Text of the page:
The work, despite its advanced nature, is still in certain respects most dangerous. Rigging and tunnelling are always highly dangerous occupations. It was pleasing to me, as a recent visitor to the works, to learn that an officer of the New South Wales Department of Labour is to be permanently located on the Snowy to exercise supervision over mechanical devices, including power moving equipment, rigging, cableways and other things of that character. Whilst on this point, I want to pay a tribute to the men who worked in the bowels of the earth there, under the most adverse and primitive conditions in the early stages. T can speak on this matter with authority, as I was organizing for a trade union - the Australian Workers Union - on the Snowy in 1949, when the men were living in tents in that snow bound, frozen country, without any amenities. They had to struggle, and conditions were most arduous, although their rates of pay were no different from those of men on similar construction work in the environs of Sydney, Newcastle and Wollongong. These men made a great contribution and enabled the ideas of the great engineering brains to be carried out. Over the years, a number of men have made the supreme sacrifice, and, unfortunately, it is fair to assume that further lives will be lost. One life was lost one day last week, as I was leaving the Snowy, when a man was crushed in a tunnel way. I suggest that the Minister concerned should take up with the authority the question of erecting a monument in the Snowy Mountains to the workers who have lost their lives or suffered major injuries in the service of this great undertaking.

I also wish to touch upon an important aspect of the responsibilities of the Department of Labour and National Service, in relation to employment. Despite what the Minister has said from time to time, and what Government supporters have echoed, unemployment in Australia continues to give rise to widespread anxiety. In August of last year, the Minister said that the Government was justifiably proud of its record on employment. In July, 1957, the official figures showed that 53,000 people were registered as unemployed and that 20,291 were receiving unemployment benefit, in other words, the dole. Twelve months later, in July, 1958, the numbers had jumped to 65,913 registered as unemployed and 29,908 receiving unemployment benefit. There was an increase in twelve months of over 12,000 in unemployed registrations and 9,617 in those who were dependent for their Sunday dinners and for everything they get out of life on the meagre unemployment allowance. If any person can say that he is justifiably proud of that record, something is fundamentally wrong with his mental apparatus, and he is not entitled to be in a position of power in this country at any time or under any guise.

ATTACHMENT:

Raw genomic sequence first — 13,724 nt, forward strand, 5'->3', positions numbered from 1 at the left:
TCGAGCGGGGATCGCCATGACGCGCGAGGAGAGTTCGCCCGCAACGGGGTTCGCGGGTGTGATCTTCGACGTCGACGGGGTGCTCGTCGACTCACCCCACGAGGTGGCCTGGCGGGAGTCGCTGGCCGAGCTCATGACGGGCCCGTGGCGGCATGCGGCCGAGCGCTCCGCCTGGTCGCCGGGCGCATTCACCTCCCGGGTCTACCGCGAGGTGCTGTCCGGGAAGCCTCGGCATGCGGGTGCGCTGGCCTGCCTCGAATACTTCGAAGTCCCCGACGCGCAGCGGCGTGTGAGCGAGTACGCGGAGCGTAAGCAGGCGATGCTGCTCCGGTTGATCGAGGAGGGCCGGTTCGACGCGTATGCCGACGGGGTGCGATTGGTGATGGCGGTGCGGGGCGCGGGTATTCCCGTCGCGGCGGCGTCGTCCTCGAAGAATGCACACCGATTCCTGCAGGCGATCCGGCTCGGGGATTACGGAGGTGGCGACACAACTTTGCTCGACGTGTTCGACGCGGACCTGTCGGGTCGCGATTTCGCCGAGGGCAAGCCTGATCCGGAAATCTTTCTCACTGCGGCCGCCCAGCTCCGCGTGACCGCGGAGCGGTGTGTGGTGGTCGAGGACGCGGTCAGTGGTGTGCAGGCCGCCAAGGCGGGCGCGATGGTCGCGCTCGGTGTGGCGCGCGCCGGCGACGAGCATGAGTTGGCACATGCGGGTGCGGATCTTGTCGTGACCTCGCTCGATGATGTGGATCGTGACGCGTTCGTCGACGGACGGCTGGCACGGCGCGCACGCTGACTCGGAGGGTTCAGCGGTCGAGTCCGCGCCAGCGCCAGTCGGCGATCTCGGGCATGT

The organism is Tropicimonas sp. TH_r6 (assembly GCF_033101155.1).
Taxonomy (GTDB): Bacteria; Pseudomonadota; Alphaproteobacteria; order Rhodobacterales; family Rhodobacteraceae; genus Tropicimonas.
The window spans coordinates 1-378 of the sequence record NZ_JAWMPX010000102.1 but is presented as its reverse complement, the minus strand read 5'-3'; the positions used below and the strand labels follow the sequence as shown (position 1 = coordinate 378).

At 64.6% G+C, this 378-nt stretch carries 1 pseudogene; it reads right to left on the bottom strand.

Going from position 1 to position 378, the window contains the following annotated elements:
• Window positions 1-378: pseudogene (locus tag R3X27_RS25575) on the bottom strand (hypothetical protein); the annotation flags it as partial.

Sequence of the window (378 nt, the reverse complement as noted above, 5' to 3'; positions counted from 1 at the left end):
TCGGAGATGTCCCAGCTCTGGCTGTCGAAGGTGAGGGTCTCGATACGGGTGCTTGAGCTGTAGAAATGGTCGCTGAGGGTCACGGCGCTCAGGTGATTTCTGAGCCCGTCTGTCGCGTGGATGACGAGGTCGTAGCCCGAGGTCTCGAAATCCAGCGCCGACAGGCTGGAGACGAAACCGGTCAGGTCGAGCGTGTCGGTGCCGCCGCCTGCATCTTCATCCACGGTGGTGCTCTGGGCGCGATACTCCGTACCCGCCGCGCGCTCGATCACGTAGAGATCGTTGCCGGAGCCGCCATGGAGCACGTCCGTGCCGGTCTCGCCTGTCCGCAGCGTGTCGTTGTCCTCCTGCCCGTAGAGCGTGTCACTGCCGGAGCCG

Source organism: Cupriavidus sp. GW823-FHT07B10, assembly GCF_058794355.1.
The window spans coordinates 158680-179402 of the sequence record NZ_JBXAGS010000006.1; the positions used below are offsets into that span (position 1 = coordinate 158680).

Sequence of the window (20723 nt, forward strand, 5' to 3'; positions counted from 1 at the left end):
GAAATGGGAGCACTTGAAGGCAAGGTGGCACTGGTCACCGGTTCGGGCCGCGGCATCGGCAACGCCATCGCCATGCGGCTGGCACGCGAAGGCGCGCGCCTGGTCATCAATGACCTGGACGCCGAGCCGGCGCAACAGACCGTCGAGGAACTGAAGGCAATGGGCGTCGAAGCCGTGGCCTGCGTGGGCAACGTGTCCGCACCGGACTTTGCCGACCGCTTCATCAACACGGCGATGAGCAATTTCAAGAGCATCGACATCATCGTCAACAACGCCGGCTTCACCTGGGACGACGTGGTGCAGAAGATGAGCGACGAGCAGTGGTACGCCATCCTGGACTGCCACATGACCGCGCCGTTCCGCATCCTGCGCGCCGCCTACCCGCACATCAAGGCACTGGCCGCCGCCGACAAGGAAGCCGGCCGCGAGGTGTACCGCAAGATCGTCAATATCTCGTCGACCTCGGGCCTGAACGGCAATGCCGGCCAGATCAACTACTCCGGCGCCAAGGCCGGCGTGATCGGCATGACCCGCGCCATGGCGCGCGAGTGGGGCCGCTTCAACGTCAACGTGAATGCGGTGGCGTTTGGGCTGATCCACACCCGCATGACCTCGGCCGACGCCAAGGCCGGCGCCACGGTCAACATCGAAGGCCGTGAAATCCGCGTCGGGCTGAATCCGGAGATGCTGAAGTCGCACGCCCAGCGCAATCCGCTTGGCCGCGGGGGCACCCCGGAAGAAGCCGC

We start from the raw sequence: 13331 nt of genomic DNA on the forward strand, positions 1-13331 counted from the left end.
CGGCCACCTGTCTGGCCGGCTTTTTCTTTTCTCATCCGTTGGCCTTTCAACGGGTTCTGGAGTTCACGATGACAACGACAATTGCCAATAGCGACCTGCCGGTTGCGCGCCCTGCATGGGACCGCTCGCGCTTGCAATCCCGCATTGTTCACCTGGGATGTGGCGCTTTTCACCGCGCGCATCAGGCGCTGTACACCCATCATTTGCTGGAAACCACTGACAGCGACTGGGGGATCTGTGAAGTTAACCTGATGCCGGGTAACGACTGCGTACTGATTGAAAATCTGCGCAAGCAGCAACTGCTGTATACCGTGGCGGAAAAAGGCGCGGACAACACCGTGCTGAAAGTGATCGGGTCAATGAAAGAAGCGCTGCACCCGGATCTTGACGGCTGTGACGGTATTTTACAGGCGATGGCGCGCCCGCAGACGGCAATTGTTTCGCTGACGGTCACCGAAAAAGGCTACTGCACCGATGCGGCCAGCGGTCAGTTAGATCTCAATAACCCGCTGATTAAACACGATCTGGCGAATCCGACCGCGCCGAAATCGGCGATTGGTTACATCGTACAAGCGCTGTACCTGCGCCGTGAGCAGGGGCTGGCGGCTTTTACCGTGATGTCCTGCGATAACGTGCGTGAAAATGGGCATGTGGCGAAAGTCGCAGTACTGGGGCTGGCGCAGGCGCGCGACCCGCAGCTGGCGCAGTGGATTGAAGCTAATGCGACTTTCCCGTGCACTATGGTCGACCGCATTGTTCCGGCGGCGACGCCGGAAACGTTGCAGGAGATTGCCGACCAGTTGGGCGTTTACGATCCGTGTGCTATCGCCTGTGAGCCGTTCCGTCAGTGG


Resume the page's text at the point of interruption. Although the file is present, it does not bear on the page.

The situation is serious. The Minister, in his news releases, which are cloaked, smooth statements, talks about percentages. That is all tommy rot. Let us get down to essentials. It is not a question of whether the figure is 1.7 per cent, or 2.1 per cent. The fact facing business men and people engaged in every form of commercial activity is that we have in this country to-day 60,000 to 70,000 people who are not receiving the means to purchase the goods they need, the purchase of which would permit our economy to flow easily. We have a condition which is abhorrent to any decentminded person. The Government carries the responsibility for promoting a plan for the absorption of these people and for putting an end to this condition. What has it done? Nothing! What plan has been propounded, or what has the Government in mind to do? Nothing! What is the position on the coal-fields?


Mr Anderson - Read the Budget and understand.


Mr KEARNEY - The Budget does not mean a thing in relation to this question. lt does not contribute one extra job. In six months' time the honorable member will be eating those words. In J une of next year he will recognize that in his electorate there is a greater number of unemployed than there is to-day. I hope that the people recognize before 22nd November that that will happen. These conditions must be remedied, and the responsibility for doing it is in the hands of the Government. The Minister admitted yesterday that there are several thousands of men on the northern coal-fields out of work. There are about 150 vacancies on the south coast for miners, but we cannot bring the men and the jobs together. What is the missing factor? There are no homes in the south to' enable the northern miners to take up those jobs. That, 1 suggest, should be a matter of the utmost concern to the Minister for Labour and National Service, and it is a matter upon which the honorable member for Parramatta should browse and ruminate. Men want to go to the south coast. We know that jobs are available on the coalfields there, but the men cannot go to them. That is the position, and apparently the Government has no intention of doing anything about it. To that extent the Government has lamentably failed.